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Binge read
November 10, 2017
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Although we’re not lucky enough to be treated to a new Jeffrey Eugenides novel quite yet — they only come along once a decade and it’s just six years since his last, The Marriage Plot — he has provided us with a short story collection (his first) to tide us over in the meantime.

The collection comprises 10 tales that span the breadth of his career. The earliest, the Ireland-set Capricious Gardens, was written back to 1988 (that’s five years before he published his debut, The Virgin Suicides); while those that bookend the collection, Complainers and Fresh Complaint, are new, dated this year. It is overall a welcome reminder of both the potential excellence to come and the joys of Eugenides’s previous achievements.

Fans of his novels will recognise a couple of the characters herein. In Air Mail, The Marriage Plot’s Mitchell Grammaticus, a young American student, is struck down with amoebic dysentery while searching for enlightenment on a remote Thai island. Meanwhile, Dr Peter Luce, the sexologist from the Pulitzer Prize-winning Middlesex, takes centre stage in The Oracular Vulva — a tale that resonates with echoes of Hanya Yanagihara’s unsettling first novel The People in the.

It’s a theme that resurfaces again in the final story — that from which the collection takes its title — in which Matthew, an academic who’s married and the father of two, has no idea that the supposedly spontaneous tryst between him and a (much) younger, beautiful student is actually a carefully planned seduction by a girl looking for a way out of the arranged marriage her Indian parents have planned for her.

Although admittedly there’s nothing in Fresh Complaint to rival the fineness of his novels — they undoubtedly remain Eugenides’s uncontested superior form — there is much to enjoy and admire; notably the fact there’s not a dud in the collection, an achievement that’s harder to pull off than it might seem.

The Independent

by Daniel Alarcón

In the last of 10 stories included in Daniel Alarcón’s dark and incisive The King Is Always Above the People, one of the collection’s many drifting men recalls a city park to which he used to take his stepson. He knows he’ll never visit it again — just as he knows his stepson will never see it again with the “magical imagination” he’d possessed as a child. These stories — many set in an unnamed Latin American country resembling Alarcón’s native Peru, with a few unfolding in the United States where he’s lived most of his life — are filled with young men who’ve lost their innocence and their way. Many of them would be right at home in the 1930s world of John Steinbeck.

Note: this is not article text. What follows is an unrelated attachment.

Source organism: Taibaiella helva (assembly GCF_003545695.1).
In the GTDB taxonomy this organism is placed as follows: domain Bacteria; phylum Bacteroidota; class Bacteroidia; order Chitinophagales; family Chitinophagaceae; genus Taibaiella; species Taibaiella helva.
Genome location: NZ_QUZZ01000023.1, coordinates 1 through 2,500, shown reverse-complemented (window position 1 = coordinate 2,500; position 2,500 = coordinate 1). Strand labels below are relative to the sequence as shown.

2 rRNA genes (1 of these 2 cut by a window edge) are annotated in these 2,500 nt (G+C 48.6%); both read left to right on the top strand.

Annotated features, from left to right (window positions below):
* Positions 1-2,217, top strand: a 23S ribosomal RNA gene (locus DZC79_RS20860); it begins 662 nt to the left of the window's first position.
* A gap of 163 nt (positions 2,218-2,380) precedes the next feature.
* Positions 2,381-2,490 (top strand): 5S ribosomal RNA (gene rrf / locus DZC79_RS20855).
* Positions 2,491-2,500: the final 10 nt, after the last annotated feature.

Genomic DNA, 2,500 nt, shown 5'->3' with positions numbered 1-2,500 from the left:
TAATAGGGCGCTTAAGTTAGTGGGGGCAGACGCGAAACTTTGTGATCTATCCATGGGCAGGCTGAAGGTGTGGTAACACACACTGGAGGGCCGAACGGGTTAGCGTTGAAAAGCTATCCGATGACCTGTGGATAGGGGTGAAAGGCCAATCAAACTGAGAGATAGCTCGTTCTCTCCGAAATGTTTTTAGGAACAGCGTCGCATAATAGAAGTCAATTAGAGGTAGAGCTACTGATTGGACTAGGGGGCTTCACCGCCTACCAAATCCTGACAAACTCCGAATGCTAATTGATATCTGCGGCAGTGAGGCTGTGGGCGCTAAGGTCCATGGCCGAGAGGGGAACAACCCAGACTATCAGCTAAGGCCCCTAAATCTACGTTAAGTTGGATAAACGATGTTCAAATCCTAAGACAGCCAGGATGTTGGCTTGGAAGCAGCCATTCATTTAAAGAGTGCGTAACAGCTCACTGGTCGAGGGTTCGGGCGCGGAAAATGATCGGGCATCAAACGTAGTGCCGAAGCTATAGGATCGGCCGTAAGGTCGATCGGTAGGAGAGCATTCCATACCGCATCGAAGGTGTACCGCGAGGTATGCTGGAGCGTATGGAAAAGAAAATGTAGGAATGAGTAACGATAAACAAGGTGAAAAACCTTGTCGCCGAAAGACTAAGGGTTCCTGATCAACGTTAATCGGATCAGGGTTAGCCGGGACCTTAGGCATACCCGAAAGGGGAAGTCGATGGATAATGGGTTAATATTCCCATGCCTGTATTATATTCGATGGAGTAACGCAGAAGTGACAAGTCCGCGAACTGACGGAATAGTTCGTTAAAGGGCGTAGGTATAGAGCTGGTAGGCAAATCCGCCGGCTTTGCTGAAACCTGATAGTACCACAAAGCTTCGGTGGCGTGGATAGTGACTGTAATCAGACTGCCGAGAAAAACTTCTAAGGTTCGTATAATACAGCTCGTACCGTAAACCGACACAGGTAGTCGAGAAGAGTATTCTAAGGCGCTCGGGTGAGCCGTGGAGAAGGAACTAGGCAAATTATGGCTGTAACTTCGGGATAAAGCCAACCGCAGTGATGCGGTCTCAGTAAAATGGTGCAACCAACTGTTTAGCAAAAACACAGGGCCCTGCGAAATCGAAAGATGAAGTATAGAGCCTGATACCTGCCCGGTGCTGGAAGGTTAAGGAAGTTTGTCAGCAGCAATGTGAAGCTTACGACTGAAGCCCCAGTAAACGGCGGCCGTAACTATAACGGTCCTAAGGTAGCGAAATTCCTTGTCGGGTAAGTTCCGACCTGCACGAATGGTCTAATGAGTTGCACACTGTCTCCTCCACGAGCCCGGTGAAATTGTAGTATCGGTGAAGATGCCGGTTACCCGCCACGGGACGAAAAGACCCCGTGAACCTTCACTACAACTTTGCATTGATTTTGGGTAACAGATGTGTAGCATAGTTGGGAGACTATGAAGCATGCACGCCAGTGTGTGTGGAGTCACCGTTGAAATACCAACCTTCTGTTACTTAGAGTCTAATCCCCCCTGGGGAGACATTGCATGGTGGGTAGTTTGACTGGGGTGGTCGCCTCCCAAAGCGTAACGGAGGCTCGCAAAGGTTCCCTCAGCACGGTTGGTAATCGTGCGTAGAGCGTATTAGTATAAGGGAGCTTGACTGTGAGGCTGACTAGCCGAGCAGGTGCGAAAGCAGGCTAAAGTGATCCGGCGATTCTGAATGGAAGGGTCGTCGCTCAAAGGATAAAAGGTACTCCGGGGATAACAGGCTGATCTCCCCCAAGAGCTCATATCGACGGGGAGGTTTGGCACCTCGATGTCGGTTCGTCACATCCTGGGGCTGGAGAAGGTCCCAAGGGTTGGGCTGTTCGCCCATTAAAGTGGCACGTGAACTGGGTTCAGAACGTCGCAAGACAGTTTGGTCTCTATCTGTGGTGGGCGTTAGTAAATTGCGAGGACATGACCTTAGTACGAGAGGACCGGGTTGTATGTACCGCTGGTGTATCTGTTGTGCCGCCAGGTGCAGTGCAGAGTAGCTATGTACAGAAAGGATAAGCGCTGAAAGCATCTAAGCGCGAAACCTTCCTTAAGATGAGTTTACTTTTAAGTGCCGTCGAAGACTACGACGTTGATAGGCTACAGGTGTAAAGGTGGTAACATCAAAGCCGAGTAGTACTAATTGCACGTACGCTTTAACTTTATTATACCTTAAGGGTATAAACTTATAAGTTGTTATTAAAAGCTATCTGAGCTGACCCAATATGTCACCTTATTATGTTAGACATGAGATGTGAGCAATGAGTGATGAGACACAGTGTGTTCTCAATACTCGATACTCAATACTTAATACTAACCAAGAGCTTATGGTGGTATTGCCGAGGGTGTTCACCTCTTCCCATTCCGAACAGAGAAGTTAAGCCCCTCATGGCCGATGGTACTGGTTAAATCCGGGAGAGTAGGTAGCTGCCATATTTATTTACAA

by John Grisham

The Law School Scam, a 2014 investigative article in The Atlantic, was the inspiration for John Grisham’s latest novel, The Rooster Bar. Grisham’s tale is a thoroughly engaging, seriocomic caper that satirises and exposes unsavoury for-profit law schools, along with banks that exploit students with loans they’ll never be able to pay off, unfair United States immigration policies — and, for that matter, the entire legal profession in the country.
In the novel, Mark Frazier, Todd Lucero and Zola Maal are third-year law students in D.C., enrolled in a bottom-of-the-line, for-profit institution called Foggy Bottom Law School. This is the set-up for Grisham’s wild, hard-to-put-down romp. It’s no surprise that the author’s writing should be brilliant, nor that his far-fetched plot is compelling from chapter to chapter. It appears light and funny, but his characters’ travails reflect those of a significant number of real-life American millennials duped by unscrupulous banks and businesses.

by Michael Connelly

The truth should be an unshakeable constant that cannot be maligned. But the truth is it can be manipulated to suit different agendas. Detective Harry Bosch knows all too well about the truth, which plays a major part in Michael Connelly’s exciting 20th outing with his perennial hero. As Bosch muses, “ … there were two kinds of truth in this world. The truth that was the unalterable bedrock of one’s life and mission. And the other, the malleable truth of politicians, charlatans, corrupt lawyers and their clients, bent and moulded to serve whatever purpose was at hand.” Connelly is one of the few authors who can use the idea of truthiness as a springboard for a gripping thriller about corruption, opioids, politics and the minutiae of a police investigation as he does in Two Kinds of Truth.

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